The UK government has rejected plans to extend copyright ownership on sound recordings from 50 to 70 years. This means that all music recorded will be released into the public domain after just 50 years.
The real world effect this will have is that ownership of The Beatles ' debut album 'Please Please Me', for example, which spent 30 weeks at the top of the album chart in 1963, will be taken away from the band and record label in 2013. So in six years time, that album will belong to you just as much as it does them.
John Kennedy, chairman and chief executive of IFPI ( International Federation of the Phonographic Industry ), responded in absolute dismay.
"The UK is a world-beating source of great music," he said. "So it is frustrating that on the issue of copyright term the government has shown scant respect for British artists and the UK recording industry.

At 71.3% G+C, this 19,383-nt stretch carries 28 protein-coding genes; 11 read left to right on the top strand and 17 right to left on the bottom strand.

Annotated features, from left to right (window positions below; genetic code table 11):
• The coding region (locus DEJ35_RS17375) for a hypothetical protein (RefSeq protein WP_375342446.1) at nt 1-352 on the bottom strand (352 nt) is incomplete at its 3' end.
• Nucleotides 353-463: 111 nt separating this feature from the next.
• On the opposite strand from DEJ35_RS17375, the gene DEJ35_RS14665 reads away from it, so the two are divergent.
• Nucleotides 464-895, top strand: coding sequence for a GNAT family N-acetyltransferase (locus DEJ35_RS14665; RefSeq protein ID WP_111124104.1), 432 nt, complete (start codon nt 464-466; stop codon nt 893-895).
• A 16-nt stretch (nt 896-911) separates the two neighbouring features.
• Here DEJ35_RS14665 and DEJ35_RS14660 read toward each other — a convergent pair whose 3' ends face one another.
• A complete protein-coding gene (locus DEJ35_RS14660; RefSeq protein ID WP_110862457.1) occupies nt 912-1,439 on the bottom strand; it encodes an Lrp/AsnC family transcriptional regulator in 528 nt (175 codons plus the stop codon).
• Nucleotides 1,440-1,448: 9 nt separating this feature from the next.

"Some of the greatest works of British music will soon be taken away from the artists who performed them and the companies that invested in them. Extending copyright term would promote vital investment in young talent and new music, all of which will help to secure the UK's future as an exciting music market."
In May, a Select Committee recommended that the government press the case with the European Commission for extending sound recording copyright term. But the government has elected not to do this, sparking anger from musicians.
Roger Daltry of legendary rock band The Who said: "Thousands of musicians have no pensions and rely on royalties to support themselves. These people helped to create one of Britain's most successful industries, poured money into the British economy and enriched people's lives. They are not asking for a handout, just a fair reward for their creative endeavours."
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